The final redaction includes the entirety of Chapter 21, several of the lengthy discourses, some re-ordering of material, and, crucially, the beloved disciple passages. Since the previously-redacted Signs gospel I’m calling proto-John seems to have used Synoptic material relatively uncritically, the final redactor introduced the BD figure to repudiate Petrine doctrine. Incorrectly, as it happens, there was an early association of Mark with Peter, and so the redactor felt the need to distance the text from this association and from the implication that Peter was the greatest of the disciples.

    This function is pretty explicit, for example where the proto-John stratum seems to have included a straight retelling of Peter’s denials after the arrest of Jesus, John 18:15 has this bit:

    Simon Peter followed Jesus, and so did another disciple. Since that disciple was known to the high priest, he entered with Jesus into the courtyard of the high priest, but Peter stood outside at the door. So the other disciple, who was known to the high priest, went out and spoke to the servant girl who kept watch at the door, and brought Peter in.

  • Ryan

    I believe the author of Mark may have done the same thing. Many people believe that the “young man” stripped naked in Mark 14:51-52 is a veiled reference to the author himself. Who is at Jesus’ tomb in the gospel of Mark? Again: a young man. As such, the author would have been implying that he was a witness to Jesus’ resurrection, which I think lends this theory a great deal of plausibility. Furthermore, it also removes the difficulty of women being witnesses to the tomb, which is often taken as an oddity by scholars or as an indicator of truth by Christian apologists. It’s a speculation, certainly, but a very plausible one.

    • http://patheos.com/blogs/hallq/ Chris Hallquist

      Good point.

    • Greg G.

      Remember that the women were afraid and never tell in the ending of the oldest versions of Mark, which end at verse 8. It only seems strange if you assume that Matthew’s or Luke’s endings are more accurate.

      If you read Mark as a mimesis of the Homeric epics, the Old Testament, and a couple of epistles from Paul that was written to explain the destruction of Jerusalem by the Romans, Mark’s ending makes perfect sense.

      • http://ladyatheist.blogspot.com/ LadyAtheist

        Not to mention, if the women told nobody about what they saw, then how did “Mark” know it?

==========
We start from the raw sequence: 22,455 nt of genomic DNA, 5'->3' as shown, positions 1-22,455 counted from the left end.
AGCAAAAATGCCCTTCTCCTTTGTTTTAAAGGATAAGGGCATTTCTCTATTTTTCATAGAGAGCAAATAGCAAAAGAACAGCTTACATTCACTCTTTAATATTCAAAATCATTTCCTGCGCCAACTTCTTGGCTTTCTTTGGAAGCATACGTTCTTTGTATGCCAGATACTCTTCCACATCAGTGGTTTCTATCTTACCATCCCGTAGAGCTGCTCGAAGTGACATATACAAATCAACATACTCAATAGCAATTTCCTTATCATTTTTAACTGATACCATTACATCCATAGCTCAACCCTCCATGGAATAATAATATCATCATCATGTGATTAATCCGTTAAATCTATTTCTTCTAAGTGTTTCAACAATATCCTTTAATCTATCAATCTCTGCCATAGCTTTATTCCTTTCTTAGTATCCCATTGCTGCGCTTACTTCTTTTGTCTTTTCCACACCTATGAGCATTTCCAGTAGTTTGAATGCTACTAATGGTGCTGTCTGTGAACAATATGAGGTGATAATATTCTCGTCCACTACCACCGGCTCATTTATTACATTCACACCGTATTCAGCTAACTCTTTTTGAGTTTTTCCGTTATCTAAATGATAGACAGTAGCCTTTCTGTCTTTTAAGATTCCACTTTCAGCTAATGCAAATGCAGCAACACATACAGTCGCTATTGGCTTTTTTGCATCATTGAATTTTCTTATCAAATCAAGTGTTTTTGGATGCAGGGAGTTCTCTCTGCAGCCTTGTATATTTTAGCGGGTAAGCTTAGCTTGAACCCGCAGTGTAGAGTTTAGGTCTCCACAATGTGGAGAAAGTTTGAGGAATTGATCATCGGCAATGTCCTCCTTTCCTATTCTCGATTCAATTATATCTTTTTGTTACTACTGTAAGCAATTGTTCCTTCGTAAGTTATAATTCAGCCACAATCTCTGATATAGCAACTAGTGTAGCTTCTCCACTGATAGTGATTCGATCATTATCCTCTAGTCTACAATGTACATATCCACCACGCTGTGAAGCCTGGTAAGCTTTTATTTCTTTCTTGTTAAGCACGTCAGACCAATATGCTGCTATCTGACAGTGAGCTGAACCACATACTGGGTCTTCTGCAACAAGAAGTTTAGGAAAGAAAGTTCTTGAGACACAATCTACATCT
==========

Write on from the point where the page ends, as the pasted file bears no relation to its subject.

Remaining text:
• John Hodges

    IMHO these disputes are trivial and irrelevant. I would ask instead why John deletes all of Jesus’ apocalyptic warnings of an imminent Judgement Day, and almost all of his ethical teachings. Why it makes no mention of Hell and Eternal Punishment, why no mention is made of his “casting out demons”. It seems to me rather obvious that John is a revisionist theology written AFTER Jesus’ generation had passed away, because the existing gospels had become embarrassing. See


    • http://patheos.com/blogs/hallq/ Chris Hallquist

      Very good points.

    • Joseph O Polanco

      “John [] was selective in the events he chose to chronicle, because, as he says: “To be sure, Jesus performed many other signs also before the disciples, which are not written down in this scroll,” and, “There are, in fact, many other things also which Jesus did, which, if ever they were written in full detail, I suppose, the world itself could not contain the scrolls written.”—Joh 20:30; 21:25.

      With these things in mind, John states his purpose for writing the account he was led by inspiration to write, in which he repeated little that had been written before: “But these have been written down that you may believe that Jesus is the Christ the Son of God, and that, because of believing, you may have life by means of his name.”—Joh 20:31.” (Bracket mine.)

      Rather than merely reproducing the content of the already extant Gospels of Matthew, Luke and Mark, “his Gospel is a valuable addition to the Bible canon as the actual eyewitness evidence from the last living apostle of Jesus Christ.”

  • Mick

    The bible tells a lot of nonsense about the disciples and/or apostles. Check out the following texts and you will find twenty named apostles. Two of them became apostles after Jesus died but the only way to whittle the other eighteen down to the traditional twelve is to simply declare (with no evidence) that some of the characters were known by more than one name.

    Mark 3:13-18
    Matthew 10:2-4
    Acts 1:13-26
    John 1:40-50, 6:71, 20:24, and 21:2
    2 Corinthians 1:1

  • Denis Robert

    The fundamental assumption of all apologists is that the Bible’s authors would/could never lie. But that is so contrary to fact: religious texts around the world all contain lies, omissions, distortions, and simple errors. They certainly would admit that for all non-biblical texts. They are left with two problems: they have to explain away all evidence of fraud in the text (and there is plenty), and they have to explain why, of all the books out there, the Bible, and by extension all biblical authors, is uniquely immune to fraud. That’s one whopping of an extraordinary claim right there, my friends…